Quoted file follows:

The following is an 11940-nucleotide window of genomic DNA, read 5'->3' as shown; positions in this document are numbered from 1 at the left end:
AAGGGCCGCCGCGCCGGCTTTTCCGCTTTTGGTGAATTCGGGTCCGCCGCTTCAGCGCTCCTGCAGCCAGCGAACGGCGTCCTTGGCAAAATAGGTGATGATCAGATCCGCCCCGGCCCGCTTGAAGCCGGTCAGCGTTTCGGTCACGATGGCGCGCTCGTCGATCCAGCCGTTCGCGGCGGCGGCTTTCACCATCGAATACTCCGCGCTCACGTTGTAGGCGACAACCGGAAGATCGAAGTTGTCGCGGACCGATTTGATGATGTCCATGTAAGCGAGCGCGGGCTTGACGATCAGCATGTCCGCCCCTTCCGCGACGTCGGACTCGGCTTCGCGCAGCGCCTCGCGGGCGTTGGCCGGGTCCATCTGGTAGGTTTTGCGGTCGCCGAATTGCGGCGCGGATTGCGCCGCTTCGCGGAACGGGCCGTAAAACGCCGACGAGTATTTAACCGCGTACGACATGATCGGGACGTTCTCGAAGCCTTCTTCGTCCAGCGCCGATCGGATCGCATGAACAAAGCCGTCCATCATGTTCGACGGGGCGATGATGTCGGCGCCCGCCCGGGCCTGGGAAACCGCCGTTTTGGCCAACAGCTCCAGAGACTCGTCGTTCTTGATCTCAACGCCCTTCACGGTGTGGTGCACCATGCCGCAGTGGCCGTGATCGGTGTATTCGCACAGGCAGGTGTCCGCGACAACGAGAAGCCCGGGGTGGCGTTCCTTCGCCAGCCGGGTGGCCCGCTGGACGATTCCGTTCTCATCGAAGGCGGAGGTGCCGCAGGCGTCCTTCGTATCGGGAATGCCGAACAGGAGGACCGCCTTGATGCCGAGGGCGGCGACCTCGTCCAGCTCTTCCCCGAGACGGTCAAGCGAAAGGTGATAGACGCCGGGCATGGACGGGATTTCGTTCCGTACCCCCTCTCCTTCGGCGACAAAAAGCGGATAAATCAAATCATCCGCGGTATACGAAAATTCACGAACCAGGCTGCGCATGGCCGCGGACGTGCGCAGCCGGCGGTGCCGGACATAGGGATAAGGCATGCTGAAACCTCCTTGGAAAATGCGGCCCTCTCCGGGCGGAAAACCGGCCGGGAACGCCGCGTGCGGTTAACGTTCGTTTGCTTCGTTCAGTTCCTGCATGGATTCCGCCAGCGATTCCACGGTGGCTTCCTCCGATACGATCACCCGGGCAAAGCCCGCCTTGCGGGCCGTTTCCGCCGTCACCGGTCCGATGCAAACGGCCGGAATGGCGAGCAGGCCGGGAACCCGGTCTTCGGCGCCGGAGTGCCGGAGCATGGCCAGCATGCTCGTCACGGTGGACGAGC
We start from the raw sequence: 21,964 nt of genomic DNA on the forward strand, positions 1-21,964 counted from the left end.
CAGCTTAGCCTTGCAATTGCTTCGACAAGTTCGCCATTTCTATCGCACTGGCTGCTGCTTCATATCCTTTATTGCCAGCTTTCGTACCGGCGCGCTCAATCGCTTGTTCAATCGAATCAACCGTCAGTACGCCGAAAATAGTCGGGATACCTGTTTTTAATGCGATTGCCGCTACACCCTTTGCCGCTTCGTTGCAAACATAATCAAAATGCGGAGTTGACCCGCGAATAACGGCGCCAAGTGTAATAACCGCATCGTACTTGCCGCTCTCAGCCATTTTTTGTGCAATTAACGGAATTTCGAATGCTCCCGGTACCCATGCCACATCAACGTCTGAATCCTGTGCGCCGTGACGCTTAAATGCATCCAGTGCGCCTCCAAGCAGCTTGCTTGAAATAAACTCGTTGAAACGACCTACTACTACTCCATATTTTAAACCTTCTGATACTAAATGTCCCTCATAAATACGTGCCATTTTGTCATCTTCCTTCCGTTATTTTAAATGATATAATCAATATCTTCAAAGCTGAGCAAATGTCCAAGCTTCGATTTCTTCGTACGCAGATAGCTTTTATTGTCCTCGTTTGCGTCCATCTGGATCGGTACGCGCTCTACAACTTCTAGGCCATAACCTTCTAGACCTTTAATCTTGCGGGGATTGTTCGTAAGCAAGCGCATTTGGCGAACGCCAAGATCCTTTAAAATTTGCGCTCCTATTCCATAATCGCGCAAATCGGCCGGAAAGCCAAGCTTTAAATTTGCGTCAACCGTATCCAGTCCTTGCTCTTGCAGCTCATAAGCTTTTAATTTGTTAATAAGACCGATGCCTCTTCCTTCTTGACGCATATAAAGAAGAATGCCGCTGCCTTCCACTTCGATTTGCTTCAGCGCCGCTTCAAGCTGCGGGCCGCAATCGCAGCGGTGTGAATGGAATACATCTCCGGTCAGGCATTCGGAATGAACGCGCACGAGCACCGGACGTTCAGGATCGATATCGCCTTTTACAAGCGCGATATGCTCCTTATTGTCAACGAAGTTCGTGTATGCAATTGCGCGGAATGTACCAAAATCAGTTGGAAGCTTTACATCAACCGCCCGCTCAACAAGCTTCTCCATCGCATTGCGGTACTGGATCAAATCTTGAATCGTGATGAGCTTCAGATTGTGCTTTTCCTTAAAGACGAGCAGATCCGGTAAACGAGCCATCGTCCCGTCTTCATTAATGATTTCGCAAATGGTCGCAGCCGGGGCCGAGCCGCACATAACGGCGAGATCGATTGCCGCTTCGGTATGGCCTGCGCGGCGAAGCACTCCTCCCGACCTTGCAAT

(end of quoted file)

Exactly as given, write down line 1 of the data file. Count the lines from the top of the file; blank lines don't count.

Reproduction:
The following is an 11940-nucleotide window of genomic DNA, read 5'->3' as shown; positions in this document are numbered from 1 at the left end: